How to prepare a surface for chrome plating

Updated February 21, 2017

Beautiful, shiny chrome looks great on a car. Any metallic items that shine are often described as chrome, but those that are legitimately chrome plated have undergone an electroplating process. When compared to another item that has simply been buffed, there is a noticeable difference. This type of quality does not come easily, and there is a lot of preparation that must be done to the item before it can be chrome plated.

Clean the item by hand thoroughly with soap and water, removing all surface dirt, dust and debris.

Take proper safety precautions by wearing goggles, long sleeve shirt, and gloves. Then prepare a bath of caustic soda. This can be drain cleaner or a degreasing agent. Submerse the item in the caustic soda bath and proceed to clean it. The item must be cleaned down to the bare metal, so this may take a while in the soda bath. Remove the item from the soda bath carefully to avoid splashes or spills, and rinse it with water while holding it above the bath (you may need some help). The item is rinsed in this way so that all of the solution and rinse water is kept within the bath. Then dispose of the bath solution according to your local hazardous material or chemical disposal laws.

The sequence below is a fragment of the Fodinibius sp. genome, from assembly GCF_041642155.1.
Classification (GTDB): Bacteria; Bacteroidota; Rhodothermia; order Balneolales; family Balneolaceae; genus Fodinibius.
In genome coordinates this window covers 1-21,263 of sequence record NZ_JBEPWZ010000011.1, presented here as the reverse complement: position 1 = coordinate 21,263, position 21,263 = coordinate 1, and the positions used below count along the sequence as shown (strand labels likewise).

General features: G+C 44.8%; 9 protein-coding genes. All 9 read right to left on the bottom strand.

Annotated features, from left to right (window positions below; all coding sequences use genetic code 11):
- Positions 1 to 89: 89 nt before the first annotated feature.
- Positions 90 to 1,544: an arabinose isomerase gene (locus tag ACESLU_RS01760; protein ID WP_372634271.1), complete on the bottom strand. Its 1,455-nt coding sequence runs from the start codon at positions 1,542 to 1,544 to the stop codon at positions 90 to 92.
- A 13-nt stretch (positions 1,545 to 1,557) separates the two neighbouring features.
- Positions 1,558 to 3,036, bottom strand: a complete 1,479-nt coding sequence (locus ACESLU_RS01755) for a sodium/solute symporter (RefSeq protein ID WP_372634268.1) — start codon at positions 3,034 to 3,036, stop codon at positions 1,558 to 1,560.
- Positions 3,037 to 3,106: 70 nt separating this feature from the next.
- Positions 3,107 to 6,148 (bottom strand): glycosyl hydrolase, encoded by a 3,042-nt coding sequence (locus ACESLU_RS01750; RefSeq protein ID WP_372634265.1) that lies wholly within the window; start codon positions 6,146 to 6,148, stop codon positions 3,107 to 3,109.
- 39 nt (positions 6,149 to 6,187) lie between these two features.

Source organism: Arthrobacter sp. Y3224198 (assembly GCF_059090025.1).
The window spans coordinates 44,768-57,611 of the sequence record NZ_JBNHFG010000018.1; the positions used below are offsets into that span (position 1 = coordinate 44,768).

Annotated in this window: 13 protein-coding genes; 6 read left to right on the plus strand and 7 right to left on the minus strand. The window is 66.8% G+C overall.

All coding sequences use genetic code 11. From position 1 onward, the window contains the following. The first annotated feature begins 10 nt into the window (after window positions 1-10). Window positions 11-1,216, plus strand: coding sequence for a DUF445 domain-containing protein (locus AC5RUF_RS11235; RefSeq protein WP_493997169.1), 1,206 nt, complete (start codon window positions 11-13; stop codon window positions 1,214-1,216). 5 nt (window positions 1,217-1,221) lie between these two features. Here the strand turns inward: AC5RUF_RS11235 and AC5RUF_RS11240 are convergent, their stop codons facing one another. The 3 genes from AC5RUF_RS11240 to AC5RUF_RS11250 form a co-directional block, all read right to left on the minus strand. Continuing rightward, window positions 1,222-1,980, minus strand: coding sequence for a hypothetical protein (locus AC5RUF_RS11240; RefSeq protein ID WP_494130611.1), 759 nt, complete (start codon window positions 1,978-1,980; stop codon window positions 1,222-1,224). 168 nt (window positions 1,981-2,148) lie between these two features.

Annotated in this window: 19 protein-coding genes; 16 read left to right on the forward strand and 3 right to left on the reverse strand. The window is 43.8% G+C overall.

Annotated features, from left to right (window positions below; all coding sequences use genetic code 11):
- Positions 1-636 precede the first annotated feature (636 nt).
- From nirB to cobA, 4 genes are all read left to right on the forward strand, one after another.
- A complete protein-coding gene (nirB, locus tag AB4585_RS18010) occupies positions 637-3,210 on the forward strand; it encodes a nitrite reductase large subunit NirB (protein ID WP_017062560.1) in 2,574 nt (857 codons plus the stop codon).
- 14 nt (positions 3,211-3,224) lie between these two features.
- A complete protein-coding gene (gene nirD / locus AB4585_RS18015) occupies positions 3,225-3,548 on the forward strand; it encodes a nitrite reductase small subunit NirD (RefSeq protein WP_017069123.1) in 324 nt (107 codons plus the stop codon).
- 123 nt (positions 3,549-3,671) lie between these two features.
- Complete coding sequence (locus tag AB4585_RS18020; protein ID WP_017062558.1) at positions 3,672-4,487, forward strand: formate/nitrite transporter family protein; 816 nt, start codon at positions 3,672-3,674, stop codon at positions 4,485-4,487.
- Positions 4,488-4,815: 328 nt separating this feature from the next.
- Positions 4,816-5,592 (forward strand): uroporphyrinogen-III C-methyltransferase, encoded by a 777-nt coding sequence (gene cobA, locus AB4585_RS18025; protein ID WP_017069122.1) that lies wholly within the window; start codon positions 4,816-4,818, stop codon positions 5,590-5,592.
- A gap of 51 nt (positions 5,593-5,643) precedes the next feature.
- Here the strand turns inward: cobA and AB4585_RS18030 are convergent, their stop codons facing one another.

Buff the item and remove all scratches and any other surface mars. Begin with a coarse buffing wheel and proceed through a series of wheel surfaces to a fine surface wheel.

Clean the part thoroughly once again with soap and water to remove any traces of the dust left over from the buffing you have just done. Your item is now ready for chrome plating.


The process of chrome plating is so labour intensive (and thus expensive) that you may want to compare the cost of buying a brand new chrome plated part.


Handle the caustic soda solution with great care and wear plenty of protective gear. It can burn your eyes, nose, and skin.

Things You'll Need

  • Soap and water
  • Cleaning rags
  • Safety goggles and gloves
  • Caustic soda solution (oven cleaner, degreaser or similar)
  • Buffer
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About the Author

Anthony Smith began writing for Demand Studios in May of 2009 and has since written over 1400 articles for them. He also writes for "The College Baseball Newsletter." He attended the University of New Mexico, and has more than 25 years of experience in the business world.